The failure of the democratic transition to improve the economic conditions for young Tunisians has led many to feel that the system is rigged against them. A 2014 World Bank report on removing hurdles to youth inclusion found that 68 percent of urban and 91 percent of rural youth have no trust in the political system. Political leaders remain largely older, Francophone, and middle class while the majority of Tunisians are young, Arabic-speaking, and disempowered.
Coping with disappointing outcomes differs from one individual to the next. But the Tunisian experience shows that anger at the persistence of social exclusion and regional disparities, combined with exposure to radical Salafi preachers, are important factors in understanding youth radicalization.
As frustration grows, some individuals become more prone to nihilism, as the high rates of suicide and self-immolation in the most impoverished neighborhoods and regions demonstrate. Others become susceptible to the heroic charms of jihadi warriors on the battlefields of Syria, Libya, or Kasserine’s Mount Chaambi,which is near the Algerian border.
The challenge for Tunisian government officials is to understand this youth revolt. Viewing Islamic fundamentalism as the main driver of radicalism misdiagnoses the problem. Anytime there is a terrorist attack, the state cracks down on suspected radicals. Salafists complain of degrading treatment, unlawful raids, arbitrary arrests, and judicial harassment.
Families of suspects and fighters who have returned home to Tunisia also complain of persecution and systematic police abuse. In the absence of a deradicalization program or a policy of social reinsertion, such a heavy-handed security approach is counterproductive. Worse, it is “pushing people to terrorism,” says Ridha Raddaoui, a lawyer and co-author of a recent report on terrorism in Tunisia published by the Tunisian Forum for Economic and Social Rights.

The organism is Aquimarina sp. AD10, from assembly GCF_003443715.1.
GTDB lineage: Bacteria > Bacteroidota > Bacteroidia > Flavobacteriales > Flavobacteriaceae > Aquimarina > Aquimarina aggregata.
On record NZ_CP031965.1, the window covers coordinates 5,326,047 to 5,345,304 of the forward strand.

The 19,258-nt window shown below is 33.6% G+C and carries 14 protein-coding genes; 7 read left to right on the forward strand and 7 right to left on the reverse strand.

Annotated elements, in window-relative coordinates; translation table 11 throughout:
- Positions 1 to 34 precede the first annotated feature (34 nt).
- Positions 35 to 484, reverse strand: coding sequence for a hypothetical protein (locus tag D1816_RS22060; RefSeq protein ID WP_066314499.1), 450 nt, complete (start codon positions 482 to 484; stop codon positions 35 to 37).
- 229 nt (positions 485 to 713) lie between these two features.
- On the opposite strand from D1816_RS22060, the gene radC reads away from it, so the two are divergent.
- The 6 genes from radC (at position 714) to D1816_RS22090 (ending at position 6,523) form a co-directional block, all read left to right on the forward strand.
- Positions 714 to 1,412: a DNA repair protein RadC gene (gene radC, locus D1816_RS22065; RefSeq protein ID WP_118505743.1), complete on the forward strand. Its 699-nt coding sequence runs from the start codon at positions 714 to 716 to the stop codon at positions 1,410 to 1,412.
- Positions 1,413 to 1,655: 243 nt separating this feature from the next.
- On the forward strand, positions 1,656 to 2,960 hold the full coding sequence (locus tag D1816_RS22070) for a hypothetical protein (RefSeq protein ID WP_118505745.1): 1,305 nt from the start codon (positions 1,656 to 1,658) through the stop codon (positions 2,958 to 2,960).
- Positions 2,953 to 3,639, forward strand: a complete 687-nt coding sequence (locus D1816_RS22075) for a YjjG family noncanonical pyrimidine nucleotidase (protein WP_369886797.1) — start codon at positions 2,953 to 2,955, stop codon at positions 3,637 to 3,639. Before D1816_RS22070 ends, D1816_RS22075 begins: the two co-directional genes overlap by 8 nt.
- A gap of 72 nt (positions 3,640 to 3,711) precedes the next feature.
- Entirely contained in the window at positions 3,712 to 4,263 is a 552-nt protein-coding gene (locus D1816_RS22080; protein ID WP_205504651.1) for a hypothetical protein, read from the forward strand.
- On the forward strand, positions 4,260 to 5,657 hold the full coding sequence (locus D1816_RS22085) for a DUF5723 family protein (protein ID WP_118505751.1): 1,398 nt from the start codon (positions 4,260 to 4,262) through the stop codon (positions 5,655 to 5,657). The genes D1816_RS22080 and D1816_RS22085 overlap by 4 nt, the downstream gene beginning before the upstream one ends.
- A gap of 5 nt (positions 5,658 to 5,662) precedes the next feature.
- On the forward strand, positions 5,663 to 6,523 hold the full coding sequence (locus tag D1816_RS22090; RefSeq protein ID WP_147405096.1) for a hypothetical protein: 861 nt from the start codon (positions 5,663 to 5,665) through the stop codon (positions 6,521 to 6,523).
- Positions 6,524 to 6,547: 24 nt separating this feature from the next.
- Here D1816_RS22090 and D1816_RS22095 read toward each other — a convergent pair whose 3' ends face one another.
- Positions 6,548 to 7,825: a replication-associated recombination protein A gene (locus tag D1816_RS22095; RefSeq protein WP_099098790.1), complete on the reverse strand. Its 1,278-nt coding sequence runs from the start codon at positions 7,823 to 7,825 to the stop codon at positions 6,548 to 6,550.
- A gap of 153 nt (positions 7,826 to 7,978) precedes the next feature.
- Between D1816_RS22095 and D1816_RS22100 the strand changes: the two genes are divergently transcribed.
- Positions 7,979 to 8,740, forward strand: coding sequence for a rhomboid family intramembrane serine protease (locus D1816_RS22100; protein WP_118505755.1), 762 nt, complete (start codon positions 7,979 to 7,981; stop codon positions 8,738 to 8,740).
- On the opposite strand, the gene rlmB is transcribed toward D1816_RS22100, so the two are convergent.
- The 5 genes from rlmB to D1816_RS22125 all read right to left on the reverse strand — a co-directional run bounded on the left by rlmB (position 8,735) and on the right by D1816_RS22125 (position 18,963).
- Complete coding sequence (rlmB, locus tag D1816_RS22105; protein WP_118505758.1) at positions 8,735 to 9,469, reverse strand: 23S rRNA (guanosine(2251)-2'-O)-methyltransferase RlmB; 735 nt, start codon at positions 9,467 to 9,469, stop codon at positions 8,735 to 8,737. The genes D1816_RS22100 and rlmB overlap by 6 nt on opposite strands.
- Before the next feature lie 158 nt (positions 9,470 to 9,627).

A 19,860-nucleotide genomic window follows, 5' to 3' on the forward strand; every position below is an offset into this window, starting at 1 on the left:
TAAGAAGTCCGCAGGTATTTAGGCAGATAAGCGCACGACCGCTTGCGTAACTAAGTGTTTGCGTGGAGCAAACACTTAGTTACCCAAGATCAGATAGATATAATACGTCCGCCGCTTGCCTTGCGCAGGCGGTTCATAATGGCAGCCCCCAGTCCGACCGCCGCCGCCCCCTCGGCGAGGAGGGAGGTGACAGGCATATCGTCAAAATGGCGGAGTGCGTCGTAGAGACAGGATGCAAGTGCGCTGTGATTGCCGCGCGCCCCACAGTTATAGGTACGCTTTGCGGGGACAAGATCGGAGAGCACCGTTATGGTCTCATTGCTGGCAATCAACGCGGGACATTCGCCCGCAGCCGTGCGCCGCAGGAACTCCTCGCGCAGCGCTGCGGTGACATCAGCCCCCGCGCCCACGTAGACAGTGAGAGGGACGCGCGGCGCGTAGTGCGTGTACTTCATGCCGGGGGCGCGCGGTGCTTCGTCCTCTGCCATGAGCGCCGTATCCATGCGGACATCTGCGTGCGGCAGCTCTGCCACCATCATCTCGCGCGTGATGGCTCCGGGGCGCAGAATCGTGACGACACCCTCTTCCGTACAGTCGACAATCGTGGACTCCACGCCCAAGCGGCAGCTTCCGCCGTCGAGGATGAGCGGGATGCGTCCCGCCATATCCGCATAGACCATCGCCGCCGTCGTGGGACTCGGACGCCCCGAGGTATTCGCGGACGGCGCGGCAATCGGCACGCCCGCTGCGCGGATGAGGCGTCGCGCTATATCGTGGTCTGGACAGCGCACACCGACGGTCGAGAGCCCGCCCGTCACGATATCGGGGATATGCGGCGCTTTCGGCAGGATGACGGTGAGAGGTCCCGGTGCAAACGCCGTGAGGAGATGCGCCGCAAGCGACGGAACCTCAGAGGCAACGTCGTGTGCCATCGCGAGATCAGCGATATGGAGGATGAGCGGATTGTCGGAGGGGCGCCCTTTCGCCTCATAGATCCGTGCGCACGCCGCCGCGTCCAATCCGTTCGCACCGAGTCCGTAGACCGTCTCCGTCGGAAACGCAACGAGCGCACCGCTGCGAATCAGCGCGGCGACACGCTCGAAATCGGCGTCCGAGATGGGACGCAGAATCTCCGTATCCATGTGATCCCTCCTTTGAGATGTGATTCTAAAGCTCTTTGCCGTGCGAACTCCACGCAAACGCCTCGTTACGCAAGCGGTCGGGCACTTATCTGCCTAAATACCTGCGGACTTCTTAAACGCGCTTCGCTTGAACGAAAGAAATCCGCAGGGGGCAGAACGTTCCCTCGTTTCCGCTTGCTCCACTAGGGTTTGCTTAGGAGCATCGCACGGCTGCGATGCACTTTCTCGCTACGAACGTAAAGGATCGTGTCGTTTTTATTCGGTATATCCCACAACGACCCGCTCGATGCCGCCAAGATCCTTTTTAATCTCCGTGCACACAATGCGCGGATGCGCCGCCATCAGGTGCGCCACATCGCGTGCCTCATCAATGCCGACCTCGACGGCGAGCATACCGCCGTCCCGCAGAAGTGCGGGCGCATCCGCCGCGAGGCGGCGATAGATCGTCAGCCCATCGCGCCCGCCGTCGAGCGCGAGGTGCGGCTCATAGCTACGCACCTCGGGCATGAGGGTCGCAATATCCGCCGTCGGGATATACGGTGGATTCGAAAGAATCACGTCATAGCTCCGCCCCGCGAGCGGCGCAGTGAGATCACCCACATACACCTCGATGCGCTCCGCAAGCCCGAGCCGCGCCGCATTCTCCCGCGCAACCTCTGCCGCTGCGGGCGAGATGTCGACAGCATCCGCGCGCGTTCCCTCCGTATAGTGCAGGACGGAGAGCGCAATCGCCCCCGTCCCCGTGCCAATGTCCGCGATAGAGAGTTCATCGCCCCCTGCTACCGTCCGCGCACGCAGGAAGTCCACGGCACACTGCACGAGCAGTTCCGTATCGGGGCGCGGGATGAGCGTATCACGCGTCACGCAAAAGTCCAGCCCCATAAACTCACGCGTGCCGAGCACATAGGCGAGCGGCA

The same concerns have been raised by international rights groups who warn that abuse in the name of security only compounds the security threats the country faces.
Tunisian prisons—notorious for overcrowding, poor sanitation, and torture—are becoming perfect settings for radicalization. This was brought into stark relief by the dramatic transformation of a twenty-five-year-old Tunisian from rapper to Islamic State fighter.
Maurouane Douiri, known as Emino, was a womanizing singer who liked to post photographs of himself in front of a sports car with scantily clad women. But after an eight-month stint in prison for hashish possession, he underwent a rapid and dramatic lifestyle change. In one year, he abandoned rap, changed his attire, and announced his allegiance to the Islamic State in a Facebook post in March 2015.
Before his radicalization in prison, he had criticized police violence against Tunisia’s youth. It is this police repression, argues his former lawyer Me Ghazi Mrabet, that is responsible for Emino’s conversion to radical Salafism.
The persistent stigmatization of impoverished communities and the trauma associated with aggressive and intrusive policing instill in young people profound feelings of humiliation by and bitterness toward state authority. This frustration is often expressed in protests, street violence, and violent extremism, especially in the long-neglected border regions that bear the brunt of the government’s ironfisted security policy.
Anouar Boukhars – nonresident scholar in Carnegie’s Middle East Program. He is an associate professor of international relations at McDaniel College in Westminster, Maryland.